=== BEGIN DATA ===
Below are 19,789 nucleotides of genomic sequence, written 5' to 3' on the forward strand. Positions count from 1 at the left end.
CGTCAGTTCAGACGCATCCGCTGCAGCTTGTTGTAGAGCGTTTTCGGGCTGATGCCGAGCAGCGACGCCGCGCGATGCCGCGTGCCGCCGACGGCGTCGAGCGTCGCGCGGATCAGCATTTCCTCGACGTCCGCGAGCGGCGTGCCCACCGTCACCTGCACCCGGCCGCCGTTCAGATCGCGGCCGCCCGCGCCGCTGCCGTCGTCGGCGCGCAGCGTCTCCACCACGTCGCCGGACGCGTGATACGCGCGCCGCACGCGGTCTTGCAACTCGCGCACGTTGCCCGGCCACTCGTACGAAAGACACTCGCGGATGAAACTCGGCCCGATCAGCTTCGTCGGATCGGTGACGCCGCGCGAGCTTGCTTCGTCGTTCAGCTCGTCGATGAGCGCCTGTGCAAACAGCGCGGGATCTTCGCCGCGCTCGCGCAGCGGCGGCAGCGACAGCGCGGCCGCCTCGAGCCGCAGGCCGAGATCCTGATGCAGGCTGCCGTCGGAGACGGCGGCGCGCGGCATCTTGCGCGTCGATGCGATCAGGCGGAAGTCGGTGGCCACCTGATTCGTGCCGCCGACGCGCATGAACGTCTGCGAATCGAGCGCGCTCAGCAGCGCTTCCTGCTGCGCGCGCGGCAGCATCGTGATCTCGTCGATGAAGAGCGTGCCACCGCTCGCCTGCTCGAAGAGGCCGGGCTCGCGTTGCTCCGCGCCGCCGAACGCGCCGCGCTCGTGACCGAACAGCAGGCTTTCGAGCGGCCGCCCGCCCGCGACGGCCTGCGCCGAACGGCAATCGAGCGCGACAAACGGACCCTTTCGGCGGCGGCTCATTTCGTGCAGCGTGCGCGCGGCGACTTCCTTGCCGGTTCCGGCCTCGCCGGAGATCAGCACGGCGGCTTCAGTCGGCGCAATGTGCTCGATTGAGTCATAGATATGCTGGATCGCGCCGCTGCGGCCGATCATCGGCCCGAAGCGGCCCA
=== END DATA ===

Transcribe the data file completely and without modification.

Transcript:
Below are 19,789 nucleotides of genomic sequence, written 5' to 3' on the forward strand. Positions count from 1 at the left end.
CGTCAGTTCAGACGCATCCGCTGCAGCTTGTTGTAGAGCGTTTTCGGGCTGATGCCGAGCAGCGACGCCGCGCGATGCCGCGTGCCGCCGACGGCGTCGAGCGTCGCGCGGATCAGCATTTCCTCGACGTCCGCGAGCGGCGTGCCCACCGTCACCTGCACCCGGCCGCCGTTCAGATCGCGGCCGCCCGCGCCGCTGCCGTCGTCGGCGCGCAGCGTCTCCACCACGTCGCCGGACGCGTGATACGCGCGCCGCACGCGGTCTTGCAACTCGCGCACGTTGCCCGGCCACTCGTACGAAAGACACTCGCGGATGAAACTCGGCCCGATCAGCTTCGTCGGATCGGTGACGCCGCGCGAGCTTGCTTCGTCGTTCAGCTCGTCGATGAGCGCCTGTGCAAACAGCGCGGGATCTTCGCCGCGCTCGCGCAGCGGCGGCAGCGACAGCGCGGCCGCCTCGAGCCGCAGGCCGAGATCCTGATGCAGGCTGCCGTCGGAGACGGCGGCGCGCGGCATCTTGCGCGTCGATGCGATCAGGCGGAAGTCGGTGGCCACCTGATTCGTGCCGCCGACGCGCATGAACGTCTGCGAATCGAGCGCGCTCAGCAGCGCTTCCTGCTGCGCGCGCGGCAGCATCGTGATCTCGTCGATGAAGAGCGTGCCACCGCTCGCCTGCTCGAAGAGGCCGGGCTCGCGTTGCTCCGCGCCGCCGAACGCGCCGCGCTCGTGACCGAACAGCAGGCTTTCGAGCGGCCGCCCGCCCGCGACGGCCTGCGCCGAACGGCAATCGAGCGCGACAAACGGACCCTTTCGGCGGCGGCTCATTTCGTGCAGCGTGCGCGCGGCGACTTCCTTGCCGGTTCCGGCCTCGCCGGAGATCAGCACGGCGGCTTCAGTCGGCGCAATGTGCTCGATTGAGTCATAGATATGCTGGATCGCGCCGCTGCGGCCGATCATCGGCCCGAAGCGGCCCA